October 10, 2017
The Ent Center for the Arts has begun to put the final touches on their interior décor, including the installation of a new art piece.
The piece, 15 miles of colored ball chain, adorns the ceiling of the Murray and Betty Ross Lobby. The strands cost $250,000 and was chosen from 200 proposals for art installations.
The chain design, proposed by Ball-Nogues, can be seen from the wall of glass windows that face North Nevada Avenue.
For art to be installed when a new building is constructed, the Collection Committee, comprised of several UCCS members including the Visual and Performing Arts Department chair, the Heller Center for the Arts curator and the campus archivist, review applications and make their recommendations for art installments to Chancellor Venkat Reddy.
The chancellor and administration then make the final decision of which piece to commission.
Members who reviewed designs for the Ent Center included Gary Reynolds, associate vice chancellor for Campus Planning and Facilities Management and Daisy McGowan, director of the Gallery of Contemporary Art ,who served as the committee chair.
McGowan said the selection panel found it challenging to choose a piece from many strong proposals, but that this sculpture “amplifies and dialogues with the dynamic architecture of the building.”
“A simple material – ball chain – blends with an intense level of technological sophistication and connects to the Light and Space artists, a movement investigating how shapes and use of light could affect the environment and perception of the viewer,” said McGowan in an email.
All state buildings must contain an art installation, and the construction of new or renovated buildings must set aside 1 percent of its budget for including this permanent piece of art, according to the Colorado Creative Industries website.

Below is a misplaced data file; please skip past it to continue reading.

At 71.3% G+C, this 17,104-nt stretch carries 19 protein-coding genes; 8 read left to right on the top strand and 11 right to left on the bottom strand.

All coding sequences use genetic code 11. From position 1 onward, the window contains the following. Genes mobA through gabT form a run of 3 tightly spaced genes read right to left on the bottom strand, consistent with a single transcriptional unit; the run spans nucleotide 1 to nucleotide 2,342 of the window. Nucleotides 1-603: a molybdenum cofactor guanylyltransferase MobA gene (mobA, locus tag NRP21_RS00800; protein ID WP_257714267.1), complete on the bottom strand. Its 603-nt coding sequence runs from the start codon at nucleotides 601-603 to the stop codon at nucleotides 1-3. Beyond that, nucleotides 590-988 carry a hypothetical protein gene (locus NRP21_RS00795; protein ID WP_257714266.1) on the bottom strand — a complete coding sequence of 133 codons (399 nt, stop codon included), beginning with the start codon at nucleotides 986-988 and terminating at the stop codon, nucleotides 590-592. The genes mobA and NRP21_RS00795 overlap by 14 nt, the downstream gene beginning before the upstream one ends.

Because UCCS is a state university, the campus buildings have been subject to this rule since its establishment in 1977. The goal of the program, according to the CCI website, is to make a diverse selection of art accessible to all Coloradans.
So far, about 550 artworks have been purchased or commissioned by the state as part of this program.
Before his passing, the UCCS theater production company Theatreworks founder and artistic director Murray Ross served on the Collection Committee.
Among a dozen works of art installed on campus as part of this program is the white marble Mountain Lion statue located at the west entrance of the Kraemer Family Library, originally installed in the UC Lower Plaza, in 2005.
The sculpture was created by artist Ernest Geolfos and represents the Mountain Lion mascot of UCCS. The two-ton sculpture was purchased by Chandler Bergen as a monument for his late wife, whose strength reminded him of a mountain lion, and donated to the university.
Outside of Columbine Hall is Don Green’s stainless steel and glass sculpture “Eos,” which has stood as the building’s introduction since 1998.
Green’s sculpture was inspired by the Greek goddess of the dawn and the four winds. The stainless-steel triangles atop the vertical forms of the sculpture capture light and add balance to the architecture of the surrounding buildings, according to the Colorado Creative Industries Public Art Collection.
Perhaps the most recognizable art installations at UCCS is the swinging pendulum, titled “Pulsing,” on the main floor of the Osborne Center for Science and Engineering. The piece’s vortex points straight to the opposite side of the globe, the French Southern and Antarctic Lands.